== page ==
The Agreeable World of Wallace Arnold: Nice to know who you're talking to, for once

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The Independent Online
BOURNEMOUTH - 'WHO am I? Who am I?' It was late on Thursday night, and the four of us - myself, Peter Lilley, Mrs Bottomley and Jeremy Hanley - were sitting in the snug bar at the Royal Bath Hotel listening with deepest sympathy to our old friend as he grappled with the eternal question over a stiff gin and tonic. 'Who am I?' he continued. 'Who am I?'

Ever helpful, I was the first to leap to the poor fellow's aid. 'I'm pretty sure you're the Home Secretary,' I chipped in. 'Michael something or other, isn't it?'

'That's it]' said Jeremy Hanley, who, as chairman of the Party, has to be quick off the mark. 'And a jolly good Home Secretary you are too] Michael . . . Michael . . . Michael . . . It's on the tip of my tongue. HANLEY] That's it] Michael HANLEY]'

'But Hanley's your name]' I said to poor old Jeremy. 'Surely it can't be his as well?'

'Quite right. Silly of me. Of course it's my name. That's why it was on the tip of my tongue. But I'm sure it begins with an H. Hitchcock? Hanbury? Hodgkin? Howe?'

'HOWARD]' piped up Peter Lilley. 'It's Michael Howard] You're Michael Howard]'

'You know, I think you're right,' nodded the Home Secretary, sounding relieved. 'I am Michael Howard. Thank goodness for that.'

'I knew we'd getthere in the end,' I said.

'It can sometimes be desperately difficult for perfectly ordinary, decent people leading busy, useful lives to remember who the giddy heck they are,' said Mrs Bottomley. 'You know, sometimes when I'm sitting around the Cabinet table I've frankly got no idea who half of them are. For instance, you - ' she was pointing at the Secretary of State for Social Services. 'I do vaguely recognise you, but for the life of me I can't remember your name] What is it? Do tell]'

'The name's Lilley,' he said.

'But it can't be]' she said, before hesitating. 'I'm so sorry, I could have sworn you were a man]'

'No - my second name's Lilley.'

'So what's your first? Rose?'

'No - Peter.'

'Hmmm. Unusual for a woman.' She saw the look of disappointment on his face. 'But nice. Very nice, I must say. Suits you.'

Small wonder that the theme for the day's conference had been the need for identity cards. One of the reasons my dear old friends and fellow-quaffing partners within the upper echelons of the Conservative Party so enjoy the annual party conference is that within the hall their colleagues must all wear identity tags, so that just this once they can tell who on earth they are talking to. The problem comes later in the evening, when senior members of the Cabinet are tempted to take off their jackets so as to relax in the beautifully carpeted lounges of their four- star hotels. Suddenly no one can remember quite who they are, and confusion ensues.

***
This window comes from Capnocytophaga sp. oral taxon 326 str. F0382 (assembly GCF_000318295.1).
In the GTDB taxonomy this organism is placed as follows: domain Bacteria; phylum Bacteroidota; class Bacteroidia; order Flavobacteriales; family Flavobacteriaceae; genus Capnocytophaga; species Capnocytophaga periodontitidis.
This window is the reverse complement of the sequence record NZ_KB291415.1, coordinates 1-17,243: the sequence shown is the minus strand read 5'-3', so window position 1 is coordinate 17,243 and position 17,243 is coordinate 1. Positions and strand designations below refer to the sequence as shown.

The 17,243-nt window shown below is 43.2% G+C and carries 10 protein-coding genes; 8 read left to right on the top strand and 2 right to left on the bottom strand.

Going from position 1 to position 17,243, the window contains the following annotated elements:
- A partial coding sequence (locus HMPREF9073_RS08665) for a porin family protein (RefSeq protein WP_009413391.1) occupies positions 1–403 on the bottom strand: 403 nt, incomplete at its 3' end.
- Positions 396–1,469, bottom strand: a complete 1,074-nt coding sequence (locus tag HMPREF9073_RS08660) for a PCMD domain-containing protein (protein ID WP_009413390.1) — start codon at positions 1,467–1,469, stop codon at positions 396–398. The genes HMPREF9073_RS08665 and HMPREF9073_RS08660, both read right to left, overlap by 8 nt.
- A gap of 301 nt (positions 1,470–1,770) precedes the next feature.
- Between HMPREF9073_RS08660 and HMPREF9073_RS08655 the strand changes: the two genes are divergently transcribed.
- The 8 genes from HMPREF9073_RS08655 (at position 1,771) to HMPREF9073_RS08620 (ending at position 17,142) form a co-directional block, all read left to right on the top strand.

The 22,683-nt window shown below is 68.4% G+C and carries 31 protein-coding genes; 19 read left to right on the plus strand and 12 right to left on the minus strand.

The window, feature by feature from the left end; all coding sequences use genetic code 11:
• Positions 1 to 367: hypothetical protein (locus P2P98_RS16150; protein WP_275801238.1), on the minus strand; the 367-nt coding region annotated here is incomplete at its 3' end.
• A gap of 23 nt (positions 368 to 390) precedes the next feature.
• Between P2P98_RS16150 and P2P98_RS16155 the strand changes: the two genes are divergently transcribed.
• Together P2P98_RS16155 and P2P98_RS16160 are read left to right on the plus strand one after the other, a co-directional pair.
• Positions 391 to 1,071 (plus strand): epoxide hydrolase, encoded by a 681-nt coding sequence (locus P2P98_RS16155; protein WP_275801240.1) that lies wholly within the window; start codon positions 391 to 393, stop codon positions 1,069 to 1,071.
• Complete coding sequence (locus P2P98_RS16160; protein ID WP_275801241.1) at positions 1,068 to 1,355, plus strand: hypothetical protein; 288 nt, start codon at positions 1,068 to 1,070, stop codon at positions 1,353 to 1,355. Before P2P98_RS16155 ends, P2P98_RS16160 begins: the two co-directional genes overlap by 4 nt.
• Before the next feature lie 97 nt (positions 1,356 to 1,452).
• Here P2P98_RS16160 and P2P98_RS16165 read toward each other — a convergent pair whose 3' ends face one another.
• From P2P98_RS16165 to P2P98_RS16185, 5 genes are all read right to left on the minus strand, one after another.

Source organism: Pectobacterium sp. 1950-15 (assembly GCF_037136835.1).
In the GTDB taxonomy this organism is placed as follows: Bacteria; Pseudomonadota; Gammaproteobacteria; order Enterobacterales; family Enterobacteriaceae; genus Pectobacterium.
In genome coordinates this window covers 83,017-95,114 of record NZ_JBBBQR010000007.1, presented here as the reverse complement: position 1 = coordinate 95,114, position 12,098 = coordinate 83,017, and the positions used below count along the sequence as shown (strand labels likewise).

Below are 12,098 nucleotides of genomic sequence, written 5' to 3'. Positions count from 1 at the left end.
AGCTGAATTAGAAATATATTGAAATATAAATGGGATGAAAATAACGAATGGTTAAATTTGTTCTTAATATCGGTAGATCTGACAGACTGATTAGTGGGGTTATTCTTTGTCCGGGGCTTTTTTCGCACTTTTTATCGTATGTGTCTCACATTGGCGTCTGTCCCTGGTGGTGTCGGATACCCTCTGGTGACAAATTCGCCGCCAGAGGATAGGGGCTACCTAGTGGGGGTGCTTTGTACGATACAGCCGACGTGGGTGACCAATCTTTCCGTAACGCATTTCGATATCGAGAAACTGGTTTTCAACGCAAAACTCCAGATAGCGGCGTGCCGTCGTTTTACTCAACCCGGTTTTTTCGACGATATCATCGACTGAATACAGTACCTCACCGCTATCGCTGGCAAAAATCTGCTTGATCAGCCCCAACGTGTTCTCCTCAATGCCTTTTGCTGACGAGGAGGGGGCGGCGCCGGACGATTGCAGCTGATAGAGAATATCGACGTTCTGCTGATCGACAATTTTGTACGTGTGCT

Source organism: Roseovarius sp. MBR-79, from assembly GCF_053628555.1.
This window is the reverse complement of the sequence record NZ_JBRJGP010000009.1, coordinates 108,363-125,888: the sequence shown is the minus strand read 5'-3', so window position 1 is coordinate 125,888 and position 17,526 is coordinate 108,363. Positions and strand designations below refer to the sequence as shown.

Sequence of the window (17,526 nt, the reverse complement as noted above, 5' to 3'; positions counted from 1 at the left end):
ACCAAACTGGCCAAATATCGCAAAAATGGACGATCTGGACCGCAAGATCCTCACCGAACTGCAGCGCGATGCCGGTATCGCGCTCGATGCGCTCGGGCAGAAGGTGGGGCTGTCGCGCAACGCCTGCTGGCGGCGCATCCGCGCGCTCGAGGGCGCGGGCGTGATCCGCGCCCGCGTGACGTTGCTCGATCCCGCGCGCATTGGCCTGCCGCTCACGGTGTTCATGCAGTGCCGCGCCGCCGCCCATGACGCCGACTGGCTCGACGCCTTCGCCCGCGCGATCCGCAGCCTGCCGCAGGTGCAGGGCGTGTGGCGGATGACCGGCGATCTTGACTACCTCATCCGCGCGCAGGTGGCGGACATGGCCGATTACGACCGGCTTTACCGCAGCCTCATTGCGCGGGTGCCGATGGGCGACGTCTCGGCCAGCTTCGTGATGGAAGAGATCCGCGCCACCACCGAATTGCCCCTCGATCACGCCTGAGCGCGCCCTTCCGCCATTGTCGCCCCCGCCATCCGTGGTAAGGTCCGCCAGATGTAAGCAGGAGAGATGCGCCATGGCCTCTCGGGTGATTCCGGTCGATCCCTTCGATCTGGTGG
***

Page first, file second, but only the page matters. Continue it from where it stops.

Only last week, the Prime Minister himself removed his jacket and tie in order to put his feet up with a schooner of lemonade shandy. A minute later, the hotel manager was ordering him on shoe-shine duty, and we didn't see the poor little chap again for a further three hours.

Identity tags for Members' wives have also proved a positive boon to the smooth running of the conference. For many years, senior Cabinet ministers would waste valuable time before balls, cocktail parties, get-togethers and so forth trying to identify which of the many wives was theirs. Theirs is a busy life, and they really should be spared knowledge of the day-to-day running of the home environment. On one notable occasion before identity tags were introduced, poor old Norman Fowler came a cropper. Following a thunderous speech to conference on the need for a crackdown on football hooligans, he hastily beckoned his wife to join him in his ovation. Only when he had already placed his arm around her and was about to plant a kiss on her well-powdered cheek did he suddenly realise that it was not his wife at all, but the Rt Hon Sir Edward Heath.

'I am Michael Howard. I am Michael Howard. I am Michael Howard,' the Secretary of State was repeating to himself as we ascended in the lift together shortly after midnight. 'Like every decent citizen, I have nothing to fear from an identity card, and everything to gain.'

'Quite, quite,' I said, bidding him a very good night. 'Sleep well, Maurice, and see you in the morning.'